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Thursday, 4 April 1968

Mr SPEAKER -Is the motion seconded?

Mr Luchetti - I second the motion.

Dr PATTERSON - The question before the House is one which I consider to be of great importance. I refer to the systematic development at an accelerated rate of Australia's water resources in those areas in which development is feasible to supply not only primary and secondary industries but also the needs of towns and cities. It is a fact that often it takes a tragedy to prove a point or to silence some of the most vocal critics. The serious tragedy of the current drought in southern Australia has in fact silenced many of those people who have been only too keen in the past to sabotage actions or ideas designed to achieve an accelerated rate of water conservation in Australia. Of course, there are still some people in Australia who, for reasons known only to themselves, are opposed to water conservation for agriculture, for stock water or in general. I have, in mind men such as the Minister for the Navy (Mr Kelly), who has made damaging statements in recent months outside this House about large scale water conservation. But fortunately for Australia the views of the Minister for the Navy on water conservation are rarely taken seriously.

Water is a resource that is one of Australia's most precious assets. It is becoming more precious as time moves on, and time will show that water conservation in this nation, the driest continent in the world and the continent most susceptible to devastating and ravaging droughts, should and must be given a higher priority rating than it has now. I submit it should have a priority rating almost equal to that of defence. I do not know of any area of national development that has been neglected more by Federal governments than water conservation has. Water should be harnessed for power, irrigation, stock water, flood mitigation, industry and domestic use in the major cities of this continent. There is no plan at all: just an ad hoc unco-ordinated sequence of actions. Every decision taken by this Government with respect to water conservation has been forced upon it either as a result of political adversity or political opportunism. I will not spend the time of the House going through the Government's decisions, but let me just mention the original Ord River project. This involved a $10m grant to Western Australia. It was a political handout without the slightest semblance of any economic analysis to back the judgment. Has any economic evaluation been made of the Chowilla Dam? The answer is no. Was any economic evaluation made of the Blowering Dam? The answer again is no. No economic evaluation by the Federal Government was made of flood mitigation in NSW. Intensive economic evaluations were made of stage 2 of the Ord River scheme and the Nogoa Dam, but it took 2 to 3 years after these economic evaluations were made before a decision was taken. The decision on the Ord should have been taken at least 2 or 3 years earlier and the decision on the Nogoa should have been taken at least 18 months earlier, ls this the way to develop the water resources of Australia? These are ad hoc uncoordinated actions motivated entirely by political considerations and the whims of political fortunes.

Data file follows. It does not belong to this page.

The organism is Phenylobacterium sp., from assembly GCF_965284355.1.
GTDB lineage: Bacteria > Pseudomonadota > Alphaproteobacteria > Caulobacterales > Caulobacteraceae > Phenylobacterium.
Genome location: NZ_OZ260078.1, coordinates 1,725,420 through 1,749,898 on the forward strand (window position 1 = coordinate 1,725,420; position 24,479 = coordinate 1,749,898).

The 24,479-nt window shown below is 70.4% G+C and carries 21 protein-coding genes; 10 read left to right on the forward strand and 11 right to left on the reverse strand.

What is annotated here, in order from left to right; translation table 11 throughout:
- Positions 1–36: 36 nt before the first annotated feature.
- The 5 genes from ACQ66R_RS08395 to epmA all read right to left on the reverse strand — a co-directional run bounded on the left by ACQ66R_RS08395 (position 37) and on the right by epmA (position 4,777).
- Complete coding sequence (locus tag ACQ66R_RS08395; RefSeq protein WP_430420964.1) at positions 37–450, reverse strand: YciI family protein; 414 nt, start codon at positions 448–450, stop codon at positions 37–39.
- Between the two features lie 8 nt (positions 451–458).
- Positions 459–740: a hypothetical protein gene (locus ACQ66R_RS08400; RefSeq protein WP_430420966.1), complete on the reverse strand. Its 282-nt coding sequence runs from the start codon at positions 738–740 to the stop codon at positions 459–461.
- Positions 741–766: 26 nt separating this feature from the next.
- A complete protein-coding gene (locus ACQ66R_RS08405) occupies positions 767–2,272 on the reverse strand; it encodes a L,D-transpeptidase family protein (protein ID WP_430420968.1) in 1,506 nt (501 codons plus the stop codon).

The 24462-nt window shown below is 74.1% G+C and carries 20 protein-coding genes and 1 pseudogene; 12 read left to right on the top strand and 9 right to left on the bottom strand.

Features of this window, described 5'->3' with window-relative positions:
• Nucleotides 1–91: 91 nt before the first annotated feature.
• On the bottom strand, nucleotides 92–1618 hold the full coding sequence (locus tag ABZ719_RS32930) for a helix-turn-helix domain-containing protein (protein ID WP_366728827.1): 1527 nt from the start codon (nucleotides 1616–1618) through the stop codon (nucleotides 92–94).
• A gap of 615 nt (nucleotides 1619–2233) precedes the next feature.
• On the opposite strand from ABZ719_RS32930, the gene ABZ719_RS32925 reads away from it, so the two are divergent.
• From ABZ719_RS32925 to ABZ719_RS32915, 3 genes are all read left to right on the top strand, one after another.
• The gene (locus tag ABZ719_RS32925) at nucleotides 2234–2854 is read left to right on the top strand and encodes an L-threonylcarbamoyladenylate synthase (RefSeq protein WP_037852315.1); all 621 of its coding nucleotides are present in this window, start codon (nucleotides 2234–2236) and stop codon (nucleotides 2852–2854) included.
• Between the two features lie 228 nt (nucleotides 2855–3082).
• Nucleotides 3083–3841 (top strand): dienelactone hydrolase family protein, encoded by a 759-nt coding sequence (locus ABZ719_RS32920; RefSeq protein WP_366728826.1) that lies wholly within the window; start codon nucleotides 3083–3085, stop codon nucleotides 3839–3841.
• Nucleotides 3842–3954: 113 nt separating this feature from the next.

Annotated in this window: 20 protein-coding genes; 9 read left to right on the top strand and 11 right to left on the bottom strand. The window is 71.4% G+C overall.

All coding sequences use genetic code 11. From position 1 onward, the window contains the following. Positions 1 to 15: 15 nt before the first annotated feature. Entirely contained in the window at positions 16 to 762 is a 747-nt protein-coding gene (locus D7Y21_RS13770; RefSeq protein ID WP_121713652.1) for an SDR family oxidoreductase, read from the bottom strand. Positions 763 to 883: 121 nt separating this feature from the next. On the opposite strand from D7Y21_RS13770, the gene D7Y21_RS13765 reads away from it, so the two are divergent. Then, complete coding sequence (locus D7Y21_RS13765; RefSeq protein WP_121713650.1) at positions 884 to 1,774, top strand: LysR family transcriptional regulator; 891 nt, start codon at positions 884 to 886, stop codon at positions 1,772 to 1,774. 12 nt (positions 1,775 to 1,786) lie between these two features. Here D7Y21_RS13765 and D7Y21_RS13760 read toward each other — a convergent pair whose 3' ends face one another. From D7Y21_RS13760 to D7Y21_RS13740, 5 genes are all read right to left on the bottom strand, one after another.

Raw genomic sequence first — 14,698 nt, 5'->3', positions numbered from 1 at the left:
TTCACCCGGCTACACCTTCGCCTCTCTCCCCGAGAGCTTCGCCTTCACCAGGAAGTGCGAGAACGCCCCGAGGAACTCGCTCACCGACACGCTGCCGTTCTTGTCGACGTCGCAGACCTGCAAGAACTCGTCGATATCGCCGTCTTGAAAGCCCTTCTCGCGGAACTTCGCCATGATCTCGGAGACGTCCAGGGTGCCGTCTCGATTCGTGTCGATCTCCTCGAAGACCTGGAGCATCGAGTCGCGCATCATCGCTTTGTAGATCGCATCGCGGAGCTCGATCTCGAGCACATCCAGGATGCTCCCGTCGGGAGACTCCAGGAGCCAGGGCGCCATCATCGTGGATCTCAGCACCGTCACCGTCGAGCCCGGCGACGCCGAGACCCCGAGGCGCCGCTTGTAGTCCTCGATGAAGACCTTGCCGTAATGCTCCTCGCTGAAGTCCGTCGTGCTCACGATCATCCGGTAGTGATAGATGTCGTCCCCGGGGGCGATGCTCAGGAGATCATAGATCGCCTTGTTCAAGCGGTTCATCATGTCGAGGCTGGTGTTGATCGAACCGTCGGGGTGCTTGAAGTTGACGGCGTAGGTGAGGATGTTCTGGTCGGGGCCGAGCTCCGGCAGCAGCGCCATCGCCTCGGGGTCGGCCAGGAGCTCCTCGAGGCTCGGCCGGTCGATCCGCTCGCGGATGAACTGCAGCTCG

Let me deal briefly with the Snowy Mountains Authority. I treat with some contempt the frequent sniping of the honourable member for Eden-Monaro (Mr Munro) at the Labor Prime Minister, Mr Chifley, with respect to the initial organising problems of the Snowy Mountains Authority and the difficulties encountered by the Authority in its earlier years. I am sure that men such as Sir William Hudson share my views of the cheap attempt to belittle the organisation of the Authority in those difficult years. Let the honourable member for Eden-Monaro realise that his Party, the Liberal Party, bitterly opposed the proposal to establish the Snowy Mountains Authority. If it were not for the courageous attitude and the decision of the Labor Prime Minister, Mr Chifley, who was also the Treasurer, there would be no Snowy Mountains Authority today and there would be no Snowy Mountains scheme. 1 shudder to think of what would happen to many areas in the drought torn parts of southern Australia now and in the future if the impounded waters in the Snowy Mountains area did not exist.

We are today witnessing a tragedy unparalleled in the history of the development of this nation, a tragedy that this young nation cannot afford, and that is the deliberate destruction of that once proud and world famous organisation, the Snowy Mountains Authority. The honourable member for Eden-Monaro tries to justify this Government's action - an action condemned not only throughout Australia but also by responsible professional organisations throughout the world. I hope the honourable member for Eden-Monaro was listening to the debate on the 'Voyager' findings. Perhaps he might reflect on the sincere motivations of the honourable members for La Trobe (Mr Jess), Warringah (Mr St John), Bradfield (Mr Turner) and Swan (Mr Cleaver). These honourable members saw a wrong being perpetrated and spoke out. They will earn the respect of their constituents as well as that of the people of Australia. The attitude of the honourable member for Eden-Monaro in publicly endorsing this Government's policy of deliberate destruction of the Snowy Mountains Authority has not gone unnoticed by the people of Cooma.